Terence Blacker: Punch someone ­ it's an easy badge of authenticity

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The Independent Online

It is a matter of some regret that, in all my years as an adult, I have never managed to punch anyone in the face. I have been punched ­ a vicious jab to the solar plexus, delivered with some justification and force by a female friend for reasons that are outside the scope of this article.

It is a matter of some regret that, in all my years as an adult, I have never managed to punch anyone in the face. I have been punched ­ a vicious jab to the solar plexus, delivered with some justification and force by a female friend for reasons that are outside the scope of this article.

I have also been in quite a serious fight, but since my opponent, an emotionally dysfunctional would-be writer, broke all the rules of manly conflict by grabbing my hair and whirling me round like a helicopter blade, I was unable to land a blow.

Yet the training was there. Compulsory boxing was part of my education from the age of seven, but, even in an environment where hitting was a favoured form of communication, sometimes even among the children, I failed to develop the basic skills.

I can recall only one appearance in the ring ­ an end-of-term event in front of the whole school, in which I was drawn against a tricky southpaw called Dobson. At the end of the three-round contest, the PT master, unaffectionately known as the Sergeant-Major, refused to declare a winner, on the grounds that not a single punch had been landed during the fight. It was the most disgraceful thing he had ever seen, Sarge said.

Maybe he was right. Perhaps you are never quite complete as a man until you have smacked someone in the mouth. No one, least of all today, will actually come out and commend hitting people as a way of getting on, but the evidence in favour of occasional, selective violence is all around us, and will soon become gloriously clear to this week's hard man, John "Slugger" Prescott, and his advisers.

For the world loves a puncher. There is no sportsman more revered than Muhammad Ali. Henry Cooper and Frank Bruno are secure in the pantheon of honest, gawd-bless-'em Englishmen, and, more surprisingly, Chris Eubank seems about to join them.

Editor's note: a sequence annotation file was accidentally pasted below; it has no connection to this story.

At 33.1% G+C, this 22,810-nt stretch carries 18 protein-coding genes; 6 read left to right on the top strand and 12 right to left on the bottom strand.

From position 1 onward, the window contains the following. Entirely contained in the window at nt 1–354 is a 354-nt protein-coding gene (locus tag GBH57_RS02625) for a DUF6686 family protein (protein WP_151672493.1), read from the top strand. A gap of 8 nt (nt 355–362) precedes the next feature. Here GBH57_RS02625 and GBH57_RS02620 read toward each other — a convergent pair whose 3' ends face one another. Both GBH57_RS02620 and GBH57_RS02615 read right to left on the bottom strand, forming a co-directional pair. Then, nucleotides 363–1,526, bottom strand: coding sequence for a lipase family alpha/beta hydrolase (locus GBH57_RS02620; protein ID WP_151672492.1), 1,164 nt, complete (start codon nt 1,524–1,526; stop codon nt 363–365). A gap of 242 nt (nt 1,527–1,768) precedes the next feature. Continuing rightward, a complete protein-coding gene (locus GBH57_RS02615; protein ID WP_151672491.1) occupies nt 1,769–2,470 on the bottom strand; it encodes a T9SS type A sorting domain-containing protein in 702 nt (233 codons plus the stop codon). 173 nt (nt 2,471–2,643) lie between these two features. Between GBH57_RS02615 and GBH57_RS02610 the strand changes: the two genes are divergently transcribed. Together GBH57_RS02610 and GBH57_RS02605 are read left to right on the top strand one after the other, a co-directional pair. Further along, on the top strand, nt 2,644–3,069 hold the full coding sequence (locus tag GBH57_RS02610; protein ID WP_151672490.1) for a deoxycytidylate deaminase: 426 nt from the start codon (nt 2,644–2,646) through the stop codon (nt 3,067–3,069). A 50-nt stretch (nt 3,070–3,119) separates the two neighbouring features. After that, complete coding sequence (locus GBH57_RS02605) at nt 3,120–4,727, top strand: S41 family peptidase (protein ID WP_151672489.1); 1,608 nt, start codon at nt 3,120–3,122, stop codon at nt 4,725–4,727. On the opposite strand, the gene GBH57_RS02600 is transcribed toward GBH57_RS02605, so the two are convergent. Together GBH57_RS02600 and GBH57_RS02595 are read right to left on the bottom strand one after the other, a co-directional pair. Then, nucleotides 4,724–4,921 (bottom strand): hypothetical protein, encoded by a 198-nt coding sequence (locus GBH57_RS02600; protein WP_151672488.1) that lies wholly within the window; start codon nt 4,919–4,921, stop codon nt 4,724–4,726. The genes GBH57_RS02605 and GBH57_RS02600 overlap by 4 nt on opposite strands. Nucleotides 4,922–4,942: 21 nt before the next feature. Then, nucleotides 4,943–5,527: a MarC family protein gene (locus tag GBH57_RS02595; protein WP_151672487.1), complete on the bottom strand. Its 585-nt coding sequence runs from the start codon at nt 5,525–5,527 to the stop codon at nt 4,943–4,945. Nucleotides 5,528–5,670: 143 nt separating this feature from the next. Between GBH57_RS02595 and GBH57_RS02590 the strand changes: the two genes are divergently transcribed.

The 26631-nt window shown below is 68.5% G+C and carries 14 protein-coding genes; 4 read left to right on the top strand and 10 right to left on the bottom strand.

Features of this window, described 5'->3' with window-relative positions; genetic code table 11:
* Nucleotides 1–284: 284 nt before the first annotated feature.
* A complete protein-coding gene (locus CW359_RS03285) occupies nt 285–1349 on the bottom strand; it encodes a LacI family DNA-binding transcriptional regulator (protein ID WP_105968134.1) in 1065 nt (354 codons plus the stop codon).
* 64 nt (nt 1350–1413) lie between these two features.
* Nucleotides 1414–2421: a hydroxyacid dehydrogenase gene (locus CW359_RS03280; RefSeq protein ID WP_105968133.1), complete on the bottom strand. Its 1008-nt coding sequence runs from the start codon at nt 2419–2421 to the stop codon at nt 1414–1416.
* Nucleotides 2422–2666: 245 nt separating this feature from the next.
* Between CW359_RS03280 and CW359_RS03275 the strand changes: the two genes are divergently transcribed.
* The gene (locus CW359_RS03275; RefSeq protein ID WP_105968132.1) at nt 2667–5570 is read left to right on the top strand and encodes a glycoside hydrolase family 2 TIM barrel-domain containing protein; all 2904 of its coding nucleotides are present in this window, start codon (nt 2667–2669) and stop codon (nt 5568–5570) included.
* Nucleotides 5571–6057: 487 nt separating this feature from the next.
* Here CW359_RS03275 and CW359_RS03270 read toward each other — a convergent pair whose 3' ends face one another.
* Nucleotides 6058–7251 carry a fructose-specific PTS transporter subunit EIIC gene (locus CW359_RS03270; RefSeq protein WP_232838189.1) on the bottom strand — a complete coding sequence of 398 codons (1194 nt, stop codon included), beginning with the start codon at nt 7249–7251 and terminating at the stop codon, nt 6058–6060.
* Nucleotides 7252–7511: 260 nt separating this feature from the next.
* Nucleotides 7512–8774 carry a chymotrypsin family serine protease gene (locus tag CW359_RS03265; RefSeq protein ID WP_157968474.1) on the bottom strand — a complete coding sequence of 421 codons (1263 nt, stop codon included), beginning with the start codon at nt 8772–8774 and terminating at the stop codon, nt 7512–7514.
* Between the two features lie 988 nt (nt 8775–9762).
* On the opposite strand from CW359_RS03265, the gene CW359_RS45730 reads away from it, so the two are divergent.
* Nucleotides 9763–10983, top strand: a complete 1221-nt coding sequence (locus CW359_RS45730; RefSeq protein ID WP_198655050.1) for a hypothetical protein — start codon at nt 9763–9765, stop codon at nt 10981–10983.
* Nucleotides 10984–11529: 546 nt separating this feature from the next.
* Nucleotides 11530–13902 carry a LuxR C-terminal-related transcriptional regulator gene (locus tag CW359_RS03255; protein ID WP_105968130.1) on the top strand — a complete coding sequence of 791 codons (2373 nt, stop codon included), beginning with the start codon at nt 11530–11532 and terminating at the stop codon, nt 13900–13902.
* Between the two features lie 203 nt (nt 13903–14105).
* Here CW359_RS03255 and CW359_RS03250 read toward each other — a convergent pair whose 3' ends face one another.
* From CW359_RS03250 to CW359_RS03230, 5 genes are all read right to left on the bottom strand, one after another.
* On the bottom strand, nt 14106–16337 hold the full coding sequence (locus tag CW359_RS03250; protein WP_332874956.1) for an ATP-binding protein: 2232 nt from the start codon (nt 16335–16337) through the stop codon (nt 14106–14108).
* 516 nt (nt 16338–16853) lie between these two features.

Outside the ring, few public figures have found that the occasional spat does them any harm. Norman Mailer caught critical flak when, in his 1959 essay The White Negro, he argued that individual violence is an acceptable expression of outrage against the oppression of the state, and a few years later lived his message.

Enraged by a review by Gore Vidal that conflated him with Henry Miller and Charles Manson as "Miller-Mailer-Manson man", representing a type of violent, misogynous American male, he head-butted his fellow author just before they appeared on The Dick Cavett Show. It was rumoured that this was a particularly vicious act since Vidal had just had a face-lift and the blow could have caused his features to collapse like a laundry bag that has had its cord cut, but the event seemed to add to both authors' reputations.

It is true that the world of writers is a tougher place than most politicians would recognise. When the novelist Richard Ford revealed that Raymond Carver had given him a much-loved Colt 45 as a testament to their friendship, it seemed a more touching and writerly gesture than handing over, say, a fountain pen. And when Ford used the same pistol to shoot a hole in one of Alice Hoffman's novels before mailing it to her, in response to a bad review she had given him, that, too, had a certain rough integrity to it.

Violence is such an easily acquired badge of personal authenticity that it is surprising that more publishers, PR agents and political advisers do not urge their charges, just now and then, to let their fists do the talking.

In fact, the scuffle involving the Deputy Prime Minister and a close-range egg-chucker is such a perfect response to complaints that New Labour lacks passion and humanity, that it might almost have been stage-managed by the famous Millbank spinners. But they wouldn't do that, surely. Would they?

terblacker@aol.com

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